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I had the pleasure of meeting Esther through the writers bureau, where I am studying a creative writing course and she is my really, truly fantastic tutor. :). Esther is an award winning writer, tutor, author, novelist, and generally awe inspiring freelance writer, so of course I had to ask her for an interview. To which she obliged…
When and how do your characters come to you? Is it in a moment of inspiration, an epiphany? Or do they grow in some murky recess of your mind?
They pop up in all sorts of places, when I’m doing all sorts of things – even cleaning the loo! And once they’re there, they refuse to go away until I’ve given them a story.
There’s an acceptance that authors often write in traits or characteristics of themselves into their work, you have several books, is there any part of you in any of your characters?
Yes, but only the lovely ones! On a serious note, yes, I think a small part of me is in each story, flaws and all.
How do you develop your characters? Do you let them brew in your subconscious, use character interview sheets, or something completely different?
They definitely brew away in my subconscious until they’re larger than life and ready to face the world on paper.
Are you a planner, or free writer?
A bit of both. I have a loose plan, but then I let my imagination go where it wants to. The events and characters have a way of developing for themselves and often the story goes off in a completely different way than I first thought but that’s all part of the excitement and enjoyment of writing.
When you are developing a book, what tools or techniques do you use, e.g. timelines, mood boards, character interviews, scraps of notes?
Timelines, character profiles and lots and lots of notes.
Has your technique changed over time?
I haven’t actually thought about it, but when I look back at my earlier work, it definitely has! Some of my early stuff was dire!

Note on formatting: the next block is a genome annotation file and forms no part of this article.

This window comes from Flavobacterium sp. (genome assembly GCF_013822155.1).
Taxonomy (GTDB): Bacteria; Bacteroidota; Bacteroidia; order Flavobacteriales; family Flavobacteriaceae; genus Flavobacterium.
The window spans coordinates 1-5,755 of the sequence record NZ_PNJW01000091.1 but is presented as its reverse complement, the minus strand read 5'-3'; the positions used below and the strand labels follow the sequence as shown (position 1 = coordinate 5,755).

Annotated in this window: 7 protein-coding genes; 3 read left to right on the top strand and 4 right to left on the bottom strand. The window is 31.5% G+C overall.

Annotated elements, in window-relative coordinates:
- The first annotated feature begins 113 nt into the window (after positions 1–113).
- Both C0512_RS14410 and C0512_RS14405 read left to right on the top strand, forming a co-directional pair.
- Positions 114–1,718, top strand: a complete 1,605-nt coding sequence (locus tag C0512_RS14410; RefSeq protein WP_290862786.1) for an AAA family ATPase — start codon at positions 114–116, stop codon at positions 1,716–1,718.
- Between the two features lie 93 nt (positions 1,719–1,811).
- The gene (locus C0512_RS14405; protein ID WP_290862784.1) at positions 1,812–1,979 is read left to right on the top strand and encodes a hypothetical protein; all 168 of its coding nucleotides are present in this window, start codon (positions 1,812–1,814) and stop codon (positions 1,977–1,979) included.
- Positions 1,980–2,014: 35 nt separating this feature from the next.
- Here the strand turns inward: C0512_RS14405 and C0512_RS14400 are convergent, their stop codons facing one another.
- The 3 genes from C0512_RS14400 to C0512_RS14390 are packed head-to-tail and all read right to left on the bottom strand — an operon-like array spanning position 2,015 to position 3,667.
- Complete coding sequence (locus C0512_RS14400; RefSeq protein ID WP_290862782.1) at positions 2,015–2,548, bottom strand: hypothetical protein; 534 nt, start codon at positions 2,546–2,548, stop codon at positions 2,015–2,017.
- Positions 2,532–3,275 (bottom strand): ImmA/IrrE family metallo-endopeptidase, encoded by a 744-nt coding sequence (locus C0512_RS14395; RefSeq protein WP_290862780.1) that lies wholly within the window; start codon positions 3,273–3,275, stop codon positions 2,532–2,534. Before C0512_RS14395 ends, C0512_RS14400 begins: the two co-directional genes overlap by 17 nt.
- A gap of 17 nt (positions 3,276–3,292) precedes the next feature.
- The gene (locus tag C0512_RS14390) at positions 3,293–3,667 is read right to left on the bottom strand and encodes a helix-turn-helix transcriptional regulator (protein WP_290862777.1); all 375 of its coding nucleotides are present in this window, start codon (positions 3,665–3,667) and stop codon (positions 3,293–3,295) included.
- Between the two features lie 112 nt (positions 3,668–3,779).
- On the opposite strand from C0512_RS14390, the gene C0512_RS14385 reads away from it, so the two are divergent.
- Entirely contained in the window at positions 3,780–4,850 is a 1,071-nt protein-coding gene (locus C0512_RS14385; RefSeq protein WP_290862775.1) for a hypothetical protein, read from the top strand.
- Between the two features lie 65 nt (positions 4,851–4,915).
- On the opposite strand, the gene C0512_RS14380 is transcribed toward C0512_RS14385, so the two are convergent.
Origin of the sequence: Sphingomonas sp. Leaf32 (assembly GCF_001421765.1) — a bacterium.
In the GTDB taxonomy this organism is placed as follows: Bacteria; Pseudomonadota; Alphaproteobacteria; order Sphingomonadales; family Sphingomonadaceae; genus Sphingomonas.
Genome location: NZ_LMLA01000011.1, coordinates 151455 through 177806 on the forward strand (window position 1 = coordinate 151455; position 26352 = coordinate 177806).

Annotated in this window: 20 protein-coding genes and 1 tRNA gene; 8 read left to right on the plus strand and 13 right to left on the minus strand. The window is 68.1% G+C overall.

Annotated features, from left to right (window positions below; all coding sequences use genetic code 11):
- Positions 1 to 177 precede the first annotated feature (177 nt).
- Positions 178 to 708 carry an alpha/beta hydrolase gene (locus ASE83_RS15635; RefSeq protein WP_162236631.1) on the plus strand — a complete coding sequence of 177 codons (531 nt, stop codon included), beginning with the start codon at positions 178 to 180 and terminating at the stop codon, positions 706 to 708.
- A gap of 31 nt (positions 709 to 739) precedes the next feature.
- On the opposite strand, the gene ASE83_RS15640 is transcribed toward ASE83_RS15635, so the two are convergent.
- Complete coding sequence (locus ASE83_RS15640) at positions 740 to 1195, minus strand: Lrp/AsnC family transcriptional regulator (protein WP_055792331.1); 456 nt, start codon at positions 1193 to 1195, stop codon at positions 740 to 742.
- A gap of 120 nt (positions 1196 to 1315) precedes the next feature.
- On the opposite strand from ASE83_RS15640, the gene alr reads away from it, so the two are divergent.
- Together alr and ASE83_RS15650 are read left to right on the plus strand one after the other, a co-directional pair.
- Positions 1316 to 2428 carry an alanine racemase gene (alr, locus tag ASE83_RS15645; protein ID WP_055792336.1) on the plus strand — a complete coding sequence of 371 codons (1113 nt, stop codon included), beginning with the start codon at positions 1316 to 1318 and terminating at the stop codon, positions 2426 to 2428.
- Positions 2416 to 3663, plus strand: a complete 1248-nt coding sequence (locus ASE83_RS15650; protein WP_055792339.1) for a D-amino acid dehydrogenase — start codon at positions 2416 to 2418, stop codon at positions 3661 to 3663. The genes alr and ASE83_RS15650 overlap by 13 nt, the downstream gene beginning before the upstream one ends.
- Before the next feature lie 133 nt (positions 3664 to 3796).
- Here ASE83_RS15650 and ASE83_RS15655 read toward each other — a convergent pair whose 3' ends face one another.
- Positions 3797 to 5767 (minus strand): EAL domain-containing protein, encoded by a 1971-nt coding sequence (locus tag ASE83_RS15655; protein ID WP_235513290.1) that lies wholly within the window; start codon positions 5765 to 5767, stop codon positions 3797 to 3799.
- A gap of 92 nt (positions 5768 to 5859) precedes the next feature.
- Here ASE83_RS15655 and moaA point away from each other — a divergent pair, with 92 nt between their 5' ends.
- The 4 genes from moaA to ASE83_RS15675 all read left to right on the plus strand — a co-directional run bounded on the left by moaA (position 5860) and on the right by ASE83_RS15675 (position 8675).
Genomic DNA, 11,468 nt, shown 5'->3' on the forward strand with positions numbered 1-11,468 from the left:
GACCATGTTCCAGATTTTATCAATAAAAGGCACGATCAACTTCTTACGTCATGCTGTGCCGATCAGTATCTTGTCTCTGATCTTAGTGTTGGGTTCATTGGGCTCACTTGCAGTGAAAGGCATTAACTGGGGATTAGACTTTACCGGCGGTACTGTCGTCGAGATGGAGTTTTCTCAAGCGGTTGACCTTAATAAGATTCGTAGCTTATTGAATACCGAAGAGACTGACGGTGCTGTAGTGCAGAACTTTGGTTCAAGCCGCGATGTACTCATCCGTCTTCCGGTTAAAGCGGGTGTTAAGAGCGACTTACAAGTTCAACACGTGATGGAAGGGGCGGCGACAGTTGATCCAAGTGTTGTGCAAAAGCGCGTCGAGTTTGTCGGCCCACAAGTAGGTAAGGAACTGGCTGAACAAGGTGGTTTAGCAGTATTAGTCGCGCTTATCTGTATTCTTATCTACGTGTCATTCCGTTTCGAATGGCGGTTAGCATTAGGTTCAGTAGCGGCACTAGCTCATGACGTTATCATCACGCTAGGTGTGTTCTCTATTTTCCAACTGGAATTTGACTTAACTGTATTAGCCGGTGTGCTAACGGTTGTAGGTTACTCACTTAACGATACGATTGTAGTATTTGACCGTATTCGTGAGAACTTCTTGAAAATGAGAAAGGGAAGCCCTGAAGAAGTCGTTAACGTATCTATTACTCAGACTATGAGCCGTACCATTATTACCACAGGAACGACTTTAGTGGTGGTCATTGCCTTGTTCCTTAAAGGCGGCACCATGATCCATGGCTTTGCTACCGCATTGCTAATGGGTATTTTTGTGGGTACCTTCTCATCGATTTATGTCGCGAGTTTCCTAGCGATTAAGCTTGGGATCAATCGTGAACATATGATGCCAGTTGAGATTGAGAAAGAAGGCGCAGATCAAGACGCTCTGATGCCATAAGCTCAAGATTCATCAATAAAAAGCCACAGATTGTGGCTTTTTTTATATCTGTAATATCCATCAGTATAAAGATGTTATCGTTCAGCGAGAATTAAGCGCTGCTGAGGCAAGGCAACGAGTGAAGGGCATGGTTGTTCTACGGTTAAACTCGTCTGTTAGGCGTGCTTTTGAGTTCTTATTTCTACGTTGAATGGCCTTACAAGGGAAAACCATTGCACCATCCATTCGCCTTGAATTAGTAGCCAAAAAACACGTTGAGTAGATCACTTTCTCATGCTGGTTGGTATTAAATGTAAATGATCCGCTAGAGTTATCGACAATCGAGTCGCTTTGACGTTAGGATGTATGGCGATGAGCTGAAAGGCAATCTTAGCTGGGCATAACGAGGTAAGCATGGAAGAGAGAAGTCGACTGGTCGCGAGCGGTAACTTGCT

Where do you draw inspiration from? Do you actively look for it?
I don’t actually need to look for it. It comes to me in the form of books I read, author and actor interviews I read/watch on TV, writing magazines, blogs and last but definitely not least – my wonderful students who never cease to amaze me and make me feel so proud.
What kind of an environment do you write in? Day/night/silence/music/desk/sofa etc.
Any time! I’ve gotten used to fitting my writing in and around family, friends, school, tutoring etc. One book I wrote while sat on a rickety old picnic bench, surrounded by screaming children at a farm park while it started to pour with rain!
I’m 50 something thousand words into my first novel, it’s taking over my brain (as you know) What advice can you give me on completing it? Or maybe an easier question. What do you wish you had known about writing a book before you started the Siege?
In answer to the first question, book yourself time into your diary, just as you would for an appointment or meeting a friend. I block out specific times and then I know that’s what I’m doing at those times. It’s amazing what you can fit into an hour or two.
Re the second question, I wish I’d known how hard the marketing side of the book was going to be! The hardest part has been getting it out there and people knowing about it. But now it’s starting to snowball and I’ve been asked if I’ll think about doing a workshop for school children.
The publishing industry is in decline across the board. Do you think things like the Kindle are bridging the gap, is there still the same love for the written word, or is it being diluted by the modern obsession with tech and gadgets?
I think for a while tech and gadgets took over but a lot of school children seem to be rediscovering their love of reading – perhaps kick started by the Harry Potter books and now continuing with teen reads such as Twilight, The Hunger Games, The Mortal Instruments, The Maze Runner, Divergent etc. And yes, I certainly think different ways of reading help and how technology has adapted to bring new ways of reading to all the generations.
50 Shades of Grey author EL James was reported to make around £100k a day at the book’s height, and the upcoming film will make her millions. Do you find it a shame that the most lucrative and famous book franchise of the moment is one so widely derided for its lack of literary value? Or is it just good to have a book going mainstream?